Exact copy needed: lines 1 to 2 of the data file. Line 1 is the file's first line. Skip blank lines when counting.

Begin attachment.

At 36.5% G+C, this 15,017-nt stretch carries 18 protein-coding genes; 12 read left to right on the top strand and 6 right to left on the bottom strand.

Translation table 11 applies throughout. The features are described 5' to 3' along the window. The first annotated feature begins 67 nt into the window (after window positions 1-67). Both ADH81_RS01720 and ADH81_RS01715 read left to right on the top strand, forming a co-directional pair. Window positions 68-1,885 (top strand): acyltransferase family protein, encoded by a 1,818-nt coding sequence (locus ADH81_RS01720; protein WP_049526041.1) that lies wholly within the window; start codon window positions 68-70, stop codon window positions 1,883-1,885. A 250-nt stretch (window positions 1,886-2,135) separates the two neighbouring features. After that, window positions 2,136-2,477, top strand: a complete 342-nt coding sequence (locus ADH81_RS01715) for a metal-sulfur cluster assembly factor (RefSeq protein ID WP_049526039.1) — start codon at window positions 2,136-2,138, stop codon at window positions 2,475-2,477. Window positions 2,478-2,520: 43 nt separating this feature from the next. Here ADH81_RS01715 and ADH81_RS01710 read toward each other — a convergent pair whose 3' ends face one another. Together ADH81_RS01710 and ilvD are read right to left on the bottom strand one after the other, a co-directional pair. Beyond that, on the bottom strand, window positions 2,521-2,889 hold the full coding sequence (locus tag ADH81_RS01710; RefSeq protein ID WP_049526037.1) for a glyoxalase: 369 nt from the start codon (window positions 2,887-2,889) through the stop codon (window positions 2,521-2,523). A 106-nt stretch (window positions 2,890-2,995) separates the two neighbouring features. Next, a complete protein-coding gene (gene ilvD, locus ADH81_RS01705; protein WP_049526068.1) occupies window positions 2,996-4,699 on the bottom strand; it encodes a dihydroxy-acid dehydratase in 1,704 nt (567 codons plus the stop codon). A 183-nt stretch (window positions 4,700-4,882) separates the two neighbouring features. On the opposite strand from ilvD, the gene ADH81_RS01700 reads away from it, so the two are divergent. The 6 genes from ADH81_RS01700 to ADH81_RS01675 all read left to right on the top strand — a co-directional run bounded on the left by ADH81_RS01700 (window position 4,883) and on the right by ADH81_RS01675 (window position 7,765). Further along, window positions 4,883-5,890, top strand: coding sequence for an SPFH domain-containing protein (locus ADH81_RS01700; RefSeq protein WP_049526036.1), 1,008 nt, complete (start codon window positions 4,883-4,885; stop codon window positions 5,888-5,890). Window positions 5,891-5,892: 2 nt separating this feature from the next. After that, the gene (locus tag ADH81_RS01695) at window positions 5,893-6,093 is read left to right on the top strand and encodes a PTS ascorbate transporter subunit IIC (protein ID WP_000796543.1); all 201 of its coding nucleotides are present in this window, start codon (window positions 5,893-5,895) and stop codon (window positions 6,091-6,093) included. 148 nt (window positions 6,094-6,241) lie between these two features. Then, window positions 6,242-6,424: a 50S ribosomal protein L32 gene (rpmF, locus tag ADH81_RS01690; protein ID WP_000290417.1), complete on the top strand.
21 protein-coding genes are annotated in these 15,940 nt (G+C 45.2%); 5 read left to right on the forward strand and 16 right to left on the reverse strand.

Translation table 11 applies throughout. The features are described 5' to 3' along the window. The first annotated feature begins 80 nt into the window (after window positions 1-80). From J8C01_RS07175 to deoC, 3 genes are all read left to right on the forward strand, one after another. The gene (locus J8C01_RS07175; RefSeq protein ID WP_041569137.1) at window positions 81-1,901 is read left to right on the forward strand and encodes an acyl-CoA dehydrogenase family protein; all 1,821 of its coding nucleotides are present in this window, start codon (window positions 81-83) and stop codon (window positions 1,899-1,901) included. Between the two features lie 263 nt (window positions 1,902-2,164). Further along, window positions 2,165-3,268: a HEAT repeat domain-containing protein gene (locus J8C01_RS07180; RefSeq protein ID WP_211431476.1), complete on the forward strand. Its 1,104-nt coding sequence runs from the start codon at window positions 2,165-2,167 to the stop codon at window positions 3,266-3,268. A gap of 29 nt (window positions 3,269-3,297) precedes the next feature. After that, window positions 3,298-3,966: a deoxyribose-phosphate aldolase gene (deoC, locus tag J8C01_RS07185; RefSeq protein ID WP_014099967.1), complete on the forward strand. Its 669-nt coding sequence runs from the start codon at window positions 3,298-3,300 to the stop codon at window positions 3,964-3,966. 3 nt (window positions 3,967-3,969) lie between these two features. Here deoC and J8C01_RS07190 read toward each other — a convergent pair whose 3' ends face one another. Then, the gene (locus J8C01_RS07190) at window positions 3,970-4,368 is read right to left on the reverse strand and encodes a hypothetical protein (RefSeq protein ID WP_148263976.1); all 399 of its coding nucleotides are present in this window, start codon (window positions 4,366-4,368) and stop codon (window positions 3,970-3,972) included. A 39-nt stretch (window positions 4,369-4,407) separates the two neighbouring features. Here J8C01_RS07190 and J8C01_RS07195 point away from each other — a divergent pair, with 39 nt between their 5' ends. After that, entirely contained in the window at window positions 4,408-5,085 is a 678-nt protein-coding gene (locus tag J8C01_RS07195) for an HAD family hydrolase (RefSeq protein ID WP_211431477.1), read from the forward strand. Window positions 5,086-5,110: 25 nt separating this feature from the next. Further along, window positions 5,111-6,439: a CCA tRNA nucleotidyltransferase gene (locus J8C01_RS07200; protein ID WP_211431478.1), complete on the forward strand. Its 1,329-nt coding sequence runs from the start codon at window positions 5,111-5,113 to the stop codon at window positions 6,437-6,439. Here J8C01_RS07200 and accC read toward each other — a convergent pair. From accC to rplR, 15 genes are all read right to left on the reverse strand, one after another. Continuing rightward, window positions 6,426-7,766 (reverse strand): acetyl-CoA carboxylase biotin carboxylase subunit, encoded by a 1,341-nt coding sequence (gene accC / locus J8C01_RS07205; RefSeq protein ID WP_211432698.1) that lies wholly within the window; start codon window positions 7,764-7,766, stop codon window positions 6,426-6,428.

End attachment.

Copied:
At 36.5% G+C, this 15,017-nt stretch carries 18 protein-coding genes; 12 read left to right on the top strand and 6 right to left on the bottom strand.

Translation table 11 applies throughout. The features are described 5' to 3' along the window. The first annotated feature begins 67 nt into the window (after window positions 1-67). Both ADH81_RS01720 and ADH81_RS01715 read left to right on the top strand, forming a co-directional pair. Window positions 68-1,885 (top strand): acyltransferase family protein, encoded by a 1,818-nt coding sequence (locus ADH81_RS01720; protein WP_049526041.1) that lies wholly within the window; start codon window positions 68-70, stop codon window positions 1,883-1,885. A 250-nt stretch (window positions 1,886-2,135) separates the two neighbouring features. After that, window positions 2,136-2,477, top strand: a complete 342-nt coding sequence (locus ADH81_RS01715) for a metal-sulfur cluster assembly factor (RefSeq protein ID WP_049526039.1) — start codon at window positions 2,136-2,138, stop codon at window positions 2,475-2,477. Window positions 2,478-2,520: 43 nt separating this feature from the next. Here ADH81_RS01715 and ADH81_RS01710 read toward each other — a convergent pair whose 3' ends face one another. Together ADH81_RS01710 and ilvD are read right to left on the bottom strand one after the other, a co-directional pair. Beyond that, on the bottom strand, window positions 2,521-2,889 hold the full coding sequence (locus tag ADH81_RS01710; RefSeq protein ID WP_049526037.1) for a glyoxalase: 369 nt from the start codon (window positions 2,887-2,889) through the stop codon (window positions 2,521-2,523). A 106-nt stretch (window positions 2,890-2,995) separates the two neighbouring features. Next, a complete protein-coding gene (gene ilvD, locus ADH81_RS01705; protein WP_049526068.1) occupies window positions 2,996-4,699 on the bottom strand; it encodes a dihydroxy-acid dehydratase in 1,704 nt (567 codons plus the stop codon). A 183-nt stretch (window positions 4,700-4,882) separates the two neighbouring features. On the opposite strand from ilvD, the gene ADH81_RS01700 reads away from it, so the two are divergent. The 6 genes from ADH81_RS01700 to ADH81_RS01675 all read left to right on the top strand — a co-directional run bounded on the left by ADH81_RS01700 (window position 4,883) and on the right by ADH81_RS01675 (window position 7,765). Further along, window positions 4,883-5,890, top strand: coding sequence for an SPFH domain-containing protein (locus ADH81_RS01700; RefSeq protein WP_049526036.1), 1,008 nt, complete (start codon window positions 4,883-4,885; stop codon window positions 5,888-5,890). Window positions 5,891-5,892: 2 nt separating this feature from the next. After that, the gene (locus tag ADH81_RS01695) at window positions 5,893-6,093 is read left to right on the top strand and encodes a PTS ascorbate transporter subunit IIC (protein ID WP_000796543.1); all 201 of its coding nucleotides are present in this window, start codon (window positions 5,893-5,895) and stop codon (window positions 6,091-6,093) included. 148 nt (window positions 6,094-6,241) lie between these two features. Then, window positions 6,242-6,424: a 50S ribosomal protein L32 gene (rpmF, locus tag ADH81_RS01690; protein ID WP_000290417.1), complete on the top strand.